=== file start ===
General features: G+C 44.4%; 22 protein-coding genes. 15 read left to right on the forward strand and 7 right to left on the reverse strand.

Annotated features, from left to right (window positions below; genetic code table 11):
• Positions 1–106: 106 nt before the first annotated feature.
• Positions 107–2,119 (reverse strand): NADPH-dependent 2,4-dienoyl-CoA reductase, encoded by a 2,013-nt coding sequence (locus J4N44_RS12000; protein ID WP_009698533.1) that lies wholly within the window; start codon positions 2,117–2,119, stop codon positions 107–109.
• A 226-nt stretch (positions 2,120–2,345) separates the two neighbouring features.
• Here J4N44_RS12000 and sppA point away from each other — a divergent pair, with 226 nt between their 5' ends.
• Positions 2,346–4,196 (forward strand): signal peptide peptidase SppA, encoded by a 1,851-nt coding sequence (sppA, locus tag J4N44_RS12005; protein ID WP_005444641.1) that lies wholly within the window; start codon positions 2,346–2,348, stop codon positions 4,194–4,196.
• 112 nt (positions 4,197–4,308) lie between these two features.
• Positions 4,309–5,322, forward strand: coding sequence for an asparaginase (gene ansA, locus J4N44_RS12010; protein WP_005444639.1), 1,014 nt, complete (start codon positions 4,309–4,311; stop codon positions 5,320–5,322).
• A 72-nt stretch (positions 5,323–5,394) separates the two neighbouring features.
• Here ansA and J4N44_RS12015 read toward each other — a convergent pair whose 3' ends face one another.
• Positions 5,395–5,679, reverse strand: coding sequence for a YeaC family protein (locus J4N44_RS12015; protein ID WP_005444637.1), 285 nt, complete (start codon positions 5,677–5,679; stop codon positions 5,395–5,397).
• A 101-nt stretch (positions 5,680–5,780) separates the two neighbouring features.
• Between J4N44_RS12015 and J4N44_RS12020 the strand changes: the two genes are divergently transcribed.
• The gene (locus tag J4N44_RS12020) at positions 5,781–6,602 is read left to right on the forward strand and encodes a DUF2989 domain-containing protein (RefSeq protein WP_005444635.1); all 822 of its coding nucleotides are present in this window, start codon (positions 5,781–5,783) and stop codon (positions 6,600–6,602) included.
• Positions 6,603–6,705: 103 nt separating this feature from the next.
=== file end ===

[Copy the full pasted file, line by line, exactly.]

General features: G+C 44.4%; 22 protein-coding genes. 15 read left to right on the forward strand and 7 right to left on the reverse strand.

Annotated features, from left to right (window positions below; genetic code table 11):
• Positions 1–106: 106 nt before the first annotated feature.
• Positions 107–2,119 (reverse strand): NADPH-dependent 2,4-dienoyl-CoA reductase, encoded by a 2,013-nt coding sequence (locus J4N44_RS12000; protein ID WP_009698533.1) that lies wholly within the window; start codon positions 2,117–2,119, stop codon positions 107–109.
• A 226-nt stretch (positions 2,120–2,345) separates the two neighbouring features.
• Here J4N44_RS12000 and sppA point away from each other — a divergent pair, with 226 nt between their 5' ends.
• Positions 2,346–4,196 (forward strand): signal peptide peptidase SppA, encoded by a 1,851-nt coding sequence (sppA, locus tag J4N44_RS12005; protein ID WP_005444641.1) that lies wholly within the window; start codon positions 2,346–2,348, stop codon positions 4,194–4,196.
• 112 nt (positions 4,197–4,308) lie between these two features.
• Positions 4,309–5,322, forward strand: coding sequence for an asparaginase (gene ansA, locus J4N44_RS12010; protein WP_005444639.1), 1,014 nt, complete (start codon positions 4,309–4,311; stop codon positions 5,320–5,322).
• A 72-nt stretch (positions 5,323–5,394) separates the two neighbouring features.
• Here ansA and J4N44_RS12015 read toward each other — a convergent pair whose 3' ends face one another.
• Positions 5,395–5,679, reverse strand: coding sequence for a YeaC family protein (locus J4N44_RS12015; protein ID WP_005444637.1), 285 nt, complete (start codon positions 5,677–5,679; stop codon positions 5,395–5,397).
• A 101-nt stretch (positions 5,680–5,780) separates the two neighbouring features.
• Between J4N44_RS12015 and J4N44_RS12020 the strand changes: the two genes are divergently transcribed.
• The gene (locus tag J4N44_RS12020) at positions 5,781–6,602 is read left to right on the forward strand and encodes a DUF2989 domain-containing protein (RefSeq protein WP_005444635.1); all 822 of its coding nucleotides are present in this window, start codon (positions 5,781–5,783) and stop codon (positions 6,600–6,602) included.
• Positions 6,603–6,705: 103 nt separating this feature from the next.